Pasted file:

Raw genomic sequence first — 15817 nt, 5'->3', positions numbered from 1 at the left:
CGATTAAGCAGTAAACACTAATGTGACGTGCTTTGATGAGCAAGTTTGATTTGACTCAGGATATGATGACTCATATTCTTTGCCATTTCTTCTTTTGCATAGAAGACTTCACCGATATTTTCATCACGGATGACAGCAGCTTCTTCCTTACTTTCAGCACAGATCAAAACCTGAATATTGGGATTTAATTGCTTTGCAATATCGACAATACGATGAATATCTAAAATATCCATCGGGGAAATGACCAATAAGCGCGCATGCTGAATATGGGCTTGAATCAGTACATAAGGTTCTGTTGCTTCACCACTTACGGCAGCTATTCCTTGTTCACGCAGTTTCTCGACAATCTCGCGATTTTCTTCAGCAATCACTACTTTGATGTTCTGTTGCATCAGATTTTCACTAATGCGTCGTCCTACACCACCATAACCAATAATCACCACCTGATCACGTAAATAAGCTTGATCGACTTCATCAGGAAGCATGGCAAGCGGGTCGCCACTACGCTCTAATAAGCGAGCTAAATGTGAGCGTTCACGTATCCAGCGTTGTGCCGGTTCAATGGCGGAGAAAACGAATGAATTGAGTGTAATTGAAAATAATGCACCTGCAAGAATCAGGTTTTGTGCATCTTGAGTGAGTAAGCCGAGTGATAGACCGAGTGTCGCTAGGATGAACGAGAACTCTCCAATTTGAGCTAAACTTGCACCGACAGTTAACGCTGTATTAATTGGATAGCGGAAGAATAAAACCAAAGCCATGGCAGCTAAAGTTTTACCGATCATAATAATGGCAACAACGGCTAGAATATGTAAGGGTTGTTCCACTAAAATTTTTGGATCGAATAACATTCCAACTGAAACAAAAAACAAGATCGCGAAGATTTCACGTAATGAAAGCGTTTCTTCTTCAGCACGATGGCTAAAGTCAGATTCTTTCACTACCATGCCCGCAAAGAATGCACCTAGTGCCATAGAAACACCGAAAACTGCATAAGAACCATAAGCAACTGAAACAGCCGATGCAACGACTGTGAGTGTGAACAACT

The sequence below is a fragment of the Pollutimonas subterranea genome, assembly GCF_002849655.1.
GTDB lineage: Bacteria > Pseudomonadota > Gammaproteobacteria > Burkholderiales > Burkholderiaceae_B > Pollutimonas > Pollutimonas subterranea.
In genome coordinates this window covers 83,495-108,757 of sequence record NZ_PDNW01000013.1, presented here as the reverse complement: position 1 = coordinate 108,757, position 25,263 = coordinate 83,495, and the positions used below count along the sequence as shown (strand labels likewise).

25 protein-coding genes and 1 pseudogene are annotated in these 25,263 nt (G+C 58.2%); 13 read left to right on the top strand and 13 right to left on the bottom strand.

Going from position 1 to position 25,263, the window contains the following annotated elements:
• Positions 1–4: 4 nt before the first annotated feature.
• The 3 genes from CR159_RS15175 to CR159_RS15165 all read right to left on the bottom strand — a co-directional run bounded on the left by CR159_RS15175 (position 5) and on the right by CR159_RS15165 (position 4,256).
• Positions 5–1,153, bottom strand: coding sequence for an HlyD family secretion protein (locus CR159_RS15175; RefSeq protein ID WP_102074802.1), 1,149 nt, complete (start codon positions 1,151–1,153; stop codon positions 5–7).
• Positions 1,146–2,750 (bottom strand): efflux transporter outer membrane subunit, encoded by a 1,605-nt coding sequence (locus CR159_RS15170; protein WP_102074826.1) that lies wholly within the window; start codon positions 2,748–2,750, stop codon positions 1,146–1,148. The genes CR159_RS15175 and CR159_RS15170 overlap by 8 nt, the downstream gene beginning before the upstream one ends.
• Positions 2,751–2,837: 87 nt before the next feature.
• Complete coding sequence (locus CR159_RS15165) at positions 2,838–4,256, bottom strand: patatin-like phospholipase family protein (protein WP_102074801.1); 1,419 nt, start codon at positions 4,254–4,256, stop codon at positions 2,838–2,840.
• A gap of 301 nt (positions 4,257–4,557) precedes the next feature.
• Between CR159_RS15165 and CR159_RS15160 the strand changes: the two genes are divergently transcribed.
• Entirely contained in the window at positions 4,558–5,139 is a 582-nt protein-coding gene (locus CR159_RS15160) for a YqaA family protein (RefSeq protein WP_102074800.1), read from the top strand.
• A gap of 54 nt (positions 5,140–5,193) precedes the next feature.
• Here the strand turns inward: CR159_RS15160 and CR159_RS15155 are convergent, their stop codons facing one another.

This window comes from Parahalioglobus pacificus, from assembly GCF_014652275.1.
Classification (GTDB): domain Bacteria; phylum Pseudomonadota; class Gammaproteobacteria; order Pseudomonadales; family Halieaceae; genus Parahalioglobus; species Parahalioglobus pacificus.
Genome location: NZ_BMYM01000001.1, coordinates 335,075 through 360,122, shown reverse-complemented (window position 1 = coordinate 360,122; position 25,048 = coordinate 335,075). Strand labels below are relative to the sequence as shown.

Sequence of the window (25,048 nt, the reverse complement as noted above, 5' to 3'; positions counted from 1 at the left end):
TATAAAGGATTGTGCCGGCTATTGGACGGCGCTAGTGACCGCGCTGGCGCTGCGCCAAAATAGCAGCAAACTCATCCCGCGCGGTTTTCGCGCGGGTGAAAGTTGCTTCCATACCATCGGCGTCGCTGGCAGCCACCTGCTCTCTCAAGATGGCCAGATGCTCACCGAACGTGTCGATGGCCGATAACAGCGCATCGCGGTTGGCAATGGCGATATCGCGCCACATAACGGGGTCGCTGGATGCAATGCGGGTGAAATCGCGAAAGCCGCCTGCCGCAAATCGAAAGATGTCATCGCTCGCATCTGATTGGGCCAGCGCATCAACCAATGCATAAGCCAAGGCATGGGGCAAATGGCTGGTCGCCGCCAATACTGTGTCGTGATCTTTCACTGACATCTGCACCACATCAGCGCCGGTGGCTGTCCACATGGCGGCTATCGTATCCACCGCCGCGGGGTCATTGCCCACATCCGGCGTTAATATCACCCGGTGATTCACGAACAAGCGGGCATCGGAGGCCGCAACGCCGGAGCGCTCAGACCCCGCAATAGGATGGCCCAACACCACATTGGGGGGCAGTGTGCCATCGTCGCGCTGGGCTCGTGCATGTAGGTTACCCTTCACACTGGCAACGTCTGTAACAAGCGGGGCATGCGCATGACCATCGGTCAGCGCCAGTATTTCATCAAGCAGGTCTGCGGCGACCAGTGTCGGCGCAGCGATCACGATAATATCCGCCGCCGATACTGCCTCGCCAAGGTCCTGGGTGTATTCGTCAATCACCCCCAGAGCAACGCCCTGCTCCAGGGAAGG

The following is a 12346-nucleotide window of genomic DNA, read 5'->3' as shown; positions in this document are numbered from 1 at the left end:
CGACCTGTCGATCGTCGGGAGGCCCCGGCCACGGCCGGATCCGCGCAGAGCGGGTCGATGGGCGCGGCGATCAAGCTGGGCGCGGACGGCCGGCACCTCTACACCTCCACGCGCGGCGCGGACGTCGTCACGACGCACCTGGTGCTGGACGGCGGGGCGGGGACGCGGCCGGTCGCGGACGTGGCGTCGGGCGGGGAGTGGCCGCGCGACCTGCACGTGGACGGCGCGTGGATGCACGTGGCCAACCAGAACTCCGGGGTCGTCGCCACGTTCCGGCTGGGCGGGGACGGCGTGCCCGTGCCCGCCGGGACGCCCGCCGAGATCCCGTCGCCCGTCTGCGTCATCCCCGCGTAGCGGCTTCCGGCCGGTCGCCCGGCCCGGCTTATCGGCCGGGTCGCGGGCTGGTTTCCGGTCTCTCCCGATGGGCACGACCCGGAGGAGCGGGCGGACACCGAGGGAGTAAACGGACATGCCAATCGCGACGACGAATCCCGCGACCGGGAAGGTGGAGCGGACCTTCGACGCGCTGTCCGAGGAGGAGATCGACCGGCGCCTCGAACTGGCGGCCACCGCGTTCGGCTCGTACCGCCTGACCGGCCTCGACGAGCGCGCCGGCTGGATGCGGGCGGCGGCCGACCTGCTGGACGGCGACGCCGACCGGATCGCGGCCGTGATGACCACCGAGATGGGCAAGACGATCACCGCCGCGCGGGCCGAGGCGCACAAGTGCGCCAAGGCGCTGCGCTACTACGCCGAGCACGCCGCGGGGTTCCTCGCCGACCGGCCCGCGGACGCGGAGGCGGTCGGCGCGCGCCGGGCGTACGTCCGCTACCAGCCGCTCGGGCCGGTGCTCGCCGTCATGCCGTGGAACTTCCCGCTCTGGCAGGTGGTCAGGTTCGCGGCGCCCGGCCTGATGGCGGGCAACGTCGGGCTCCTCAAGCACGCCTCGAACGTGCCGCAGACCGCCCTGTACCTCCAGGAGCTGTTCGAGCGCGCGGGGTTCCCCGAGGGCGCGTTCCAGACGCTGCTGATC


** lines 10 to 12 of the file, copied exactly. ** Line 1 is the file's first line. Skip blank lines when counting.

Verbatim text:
• Positions 5–1,153, bottom strand: coding sequence for an HlyD family secretion protein (locus CR159_RS15175; RefSeq protein ID WP_102074802.1), 1,149 nt, complete (start codon positions 1,151–1,153; stop codon positions 5–7).
• Positions 1,146–2,750 (bottom strand): efflux transporter outer membrane subunit, encoded by a 1,605-nt coding sequence (locus CR159_RS15170; protein WP_102074826.1) that lies wholly within the window; start codon positions 2,748–2,750, stop codon positions 1,146–1,148. The genes CR159_RS15175 and CR159_RS15170 overlap by 8 nt, the downstream gene beginning before the upstream one ends.
• Positions 2,751–2,837: 87 nt before the next feature.